History of our involvement with refugees
In 1999, Frank and Caroline were introduced to several Iranian refugees who had sought asylum with the U.N. and were temporarily living in Turkey. The life of a refugee in Turkey is no picnic. If they are able to find work at all, they are paid minimal wages, live hand-to-mouth (often on the street) and are abused by employers and citizens. One such family, I will call them the Kamran family, consisted of a mom and dad, and two young teenage boys. The mom had gotten a job cleaning rooms in a hotel, and part of her pay was a basement room they were allowed to live in. She soon discovered that the owner had a reputation of getting young tourist girls drunk, then taking sexual advantage of them. A pretty Dutch girl checked into the hotel, and Mrs. Kamran warned her of the owner's plan. The girl fled. When the owner got word of what had happened, he beat Mrs. Ramran severely, and threw the family out of the hotel. Her husband felt honor bound to kill the owner, which was a natural response in Iranian society. He borrowed a gun from a friend and was saving money from his job washing cars to buy bullets. The family, who were now living in the park and completely broke, sat on a park bench when a man they knew from Iran walked up to them out of the blue and said, "Brother, I borrowed $500 from you in Iran, here it is." The Kamrans were so amazed at this 'coincidental meeting' that Mr. Kamran's nightly dreams of an 'angel' speaking to him flooded his awareness. He cried out to God to explain these curious circumstances to him, and again, that night dreamt of the angelic man who told him he must not kill the hotel owner, but instead forgive him, and that he too would be forgiven of his sins. Through many miraculous events over the next 2 weeks, the whole family came to know the 'angel' as Jesus, their Lord and Savior.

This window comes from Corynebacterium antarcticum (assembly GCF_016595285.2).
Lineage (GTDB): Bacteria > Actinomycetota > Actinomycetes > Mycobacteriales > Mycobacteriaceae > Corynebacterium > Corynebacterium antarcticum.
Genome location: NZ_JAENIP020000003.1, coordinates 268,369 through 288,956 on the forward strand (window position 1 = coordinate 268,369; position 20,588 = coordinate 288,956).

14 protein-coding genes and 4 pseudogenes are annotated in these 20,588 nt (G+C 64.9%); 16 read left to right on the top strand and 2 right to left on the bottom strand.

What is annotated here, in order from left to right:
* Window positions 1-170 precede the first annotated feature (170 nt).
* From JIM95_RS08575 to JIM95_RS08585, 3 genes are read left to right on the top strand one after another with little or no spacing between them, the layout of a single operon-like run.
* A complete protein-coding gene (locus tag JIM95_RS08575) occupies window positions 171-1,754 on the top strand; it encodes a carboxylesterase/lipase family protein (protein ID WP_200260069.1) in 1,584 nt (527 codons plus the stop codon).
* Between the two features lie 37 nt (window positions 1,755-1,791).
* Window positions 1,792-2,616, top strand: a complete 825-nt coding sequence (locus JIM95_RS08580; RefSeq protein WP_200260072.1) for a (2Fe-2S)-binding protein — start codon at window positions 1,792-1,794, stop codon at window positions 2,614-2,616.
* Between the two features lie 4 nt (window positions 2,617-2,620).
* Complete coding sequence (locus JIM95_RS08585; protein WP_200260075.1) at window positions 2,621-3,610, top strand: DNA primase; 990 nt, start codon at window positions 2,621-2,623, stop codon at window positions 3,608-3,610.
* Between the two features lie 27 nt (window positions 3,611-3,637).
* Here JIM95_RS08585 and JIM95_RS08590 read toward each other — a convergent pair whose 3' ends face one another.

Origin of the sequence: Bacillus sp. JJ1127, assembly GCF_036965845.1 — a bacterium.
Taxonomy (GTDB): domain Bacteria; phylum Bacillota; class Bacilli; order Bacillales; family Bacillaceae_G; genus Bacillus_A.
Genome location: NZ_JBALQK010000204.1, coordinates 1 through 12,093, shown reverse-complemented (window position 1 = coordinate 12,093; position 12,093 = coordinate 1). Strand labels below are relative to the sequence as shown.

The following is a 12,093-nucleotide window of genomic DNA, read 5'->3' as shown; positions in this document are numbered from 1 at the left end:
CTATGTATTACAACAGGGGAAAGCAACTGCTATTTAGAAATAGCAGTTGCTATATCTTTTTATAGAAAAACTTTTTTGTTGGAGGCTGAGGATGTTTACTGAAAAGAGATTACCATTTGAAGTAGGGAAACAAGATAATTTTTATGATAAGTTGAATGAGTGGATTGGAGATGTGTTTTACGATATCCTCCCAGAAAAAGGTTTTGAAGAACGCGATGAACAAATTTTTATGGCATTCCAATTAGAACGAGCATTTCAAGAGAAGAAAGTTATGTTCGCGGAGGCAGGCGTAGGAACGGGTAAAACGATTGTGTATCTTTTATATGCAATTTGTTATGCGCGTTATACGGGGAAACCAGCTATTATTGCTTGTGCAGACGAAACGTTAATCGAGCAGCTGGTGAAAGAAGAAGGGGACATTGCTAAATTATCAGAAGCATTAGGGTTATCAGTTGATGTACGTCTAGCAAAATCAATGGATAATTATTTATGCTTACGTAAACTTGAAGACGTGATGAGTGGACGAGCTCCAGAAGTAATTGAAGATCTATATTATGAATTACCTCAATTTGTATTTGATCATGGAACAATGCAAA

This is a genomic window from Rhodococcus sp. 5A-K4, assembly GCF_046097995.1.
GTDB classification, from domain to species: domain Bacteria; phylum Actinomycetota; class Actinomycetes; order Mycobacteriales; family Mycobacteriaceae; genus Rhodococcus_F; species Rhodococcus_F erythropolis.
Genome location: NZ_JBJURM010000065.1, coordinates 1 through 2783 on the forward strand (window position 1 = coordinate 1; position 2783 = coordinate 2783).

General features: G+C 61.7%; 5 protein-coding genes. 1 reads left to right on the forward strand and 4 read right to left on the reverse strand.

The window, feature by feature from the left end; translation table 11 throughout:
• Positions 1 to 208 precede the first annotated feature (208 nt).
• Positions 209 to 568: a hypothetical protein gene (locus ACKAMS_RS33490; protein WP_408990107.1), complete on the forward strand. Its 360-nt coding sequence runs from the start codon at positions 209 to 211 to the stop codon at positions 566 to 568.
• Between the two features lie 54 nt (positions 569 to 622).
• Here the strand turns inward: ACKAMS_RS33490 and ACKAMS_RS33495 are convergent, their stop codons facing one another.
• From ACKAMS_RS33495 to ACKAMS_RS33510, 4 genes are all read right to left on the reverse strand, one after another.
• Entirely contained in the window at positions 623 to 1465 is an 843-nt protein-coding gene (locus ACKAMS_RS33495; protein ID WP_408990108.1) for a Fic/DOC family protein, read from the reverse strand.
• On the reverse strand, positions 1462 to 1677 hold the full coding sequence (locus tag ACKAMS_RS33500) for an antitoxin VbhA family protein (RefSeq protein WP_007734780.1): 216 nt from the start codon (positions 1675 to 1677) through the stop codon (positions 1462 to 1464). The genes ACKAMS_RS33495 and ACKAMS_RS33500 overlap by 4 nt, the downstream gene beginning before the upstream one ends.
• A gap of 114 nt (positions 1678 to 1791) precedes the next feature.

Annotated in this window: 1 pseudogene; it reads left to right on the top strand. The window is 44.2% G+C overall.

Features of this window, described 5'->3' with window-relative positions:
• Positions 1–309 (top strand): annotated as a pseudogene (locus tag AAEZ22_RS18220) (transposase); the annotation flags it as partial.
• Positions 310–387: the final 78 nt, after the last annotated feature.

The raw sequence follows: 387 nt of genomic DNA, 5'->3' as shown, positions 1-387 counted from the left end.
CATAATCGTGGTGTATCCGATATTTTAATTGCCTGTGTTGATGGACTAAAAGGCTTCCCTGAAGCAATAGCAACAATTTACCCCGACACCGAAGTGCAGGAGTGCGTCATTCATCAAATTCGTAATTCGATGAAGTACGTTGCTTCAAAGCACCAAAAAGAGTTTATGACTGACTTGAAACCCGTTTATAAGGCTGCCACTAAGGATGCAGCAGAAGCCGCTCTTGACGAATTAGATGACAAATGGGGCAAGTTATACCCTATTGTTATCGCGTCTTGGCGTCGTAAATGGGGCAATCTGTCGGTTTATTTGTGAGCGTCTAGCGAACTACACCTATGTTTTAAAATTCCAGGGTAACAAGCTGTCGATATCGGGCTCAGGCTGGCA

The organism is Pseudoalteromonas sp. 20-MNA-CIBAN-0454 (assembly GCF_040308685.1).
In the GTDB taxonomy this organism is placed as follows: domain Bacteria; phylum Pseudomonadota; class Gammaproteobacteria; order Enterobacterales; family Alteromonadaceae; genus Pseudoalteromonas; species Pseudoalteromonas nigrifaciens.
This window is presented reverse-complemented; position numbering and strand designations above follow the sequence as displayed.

Our friend Cathie had introduced us to this family, along with another family and a single man. We knew the Lord had called us to sponsor all of them in the quest to attain UN refugee status and be invited to the U.S. to live. It took several years, and during those years, we were educated as to the severe circumstances that drive people from their homeland, perhaps never to see their families of origin again. They are often severely traumatized, and even though many are reached and become followers of Jesus, their healing, even after they are safely in a new country, takes many years.
It was in that context that Frank and I began a refugee life group at Pantano Christian Church. We have had the privilege of welcoming singles and families to Tucson with a group of loving volunteers. The refugee outreach group has ministered to Burundis, Iraqis, Karen, Somali, Iranian, Congolese, Burmese, and Nepalese over the last 10 years. Typically, this is at least a 3 month 'commitment', first meeting the family at the airport, escorting them to their apartment, giving them a welcome basket and a meal, then meeting with them to teach them how to shop in the U.S., take them to the library and doctor, befriend and encourage them as the acclimate to U.S. culture and begin to learn English.
We have gained many lasting relationships and our lives have been enriched by the culture and trust they have shared with us. Our goal is to introduce many Tucsonans to this wonderful opportunity and to see a greater percentage of incoming refugees have the experience of being embraced by those who exemplify the love of Jesus.
Mat 25:31-36 "When the Son of Man comes in his glory, and all the angels with him, he will sit on his throne in heavenly glory. All the nations will be gathered before him, and he will separate the people one from another as a shepherd separates the sheep from the goats. He will put the sheep on his right and the goats on his left. "Then the King will say to those on his right, ‘Come, you who are blessed by my Father; take your inheritance, the kingdom prepared for you since the creation of the world. For I was hungry and you gave me something to eat, I was thirsty and you gave me something to drink, I was a stranger and you invited me in, I needed clothes and you clothed me, I was sick and you looked after me, I was in prison and you came to visit me.’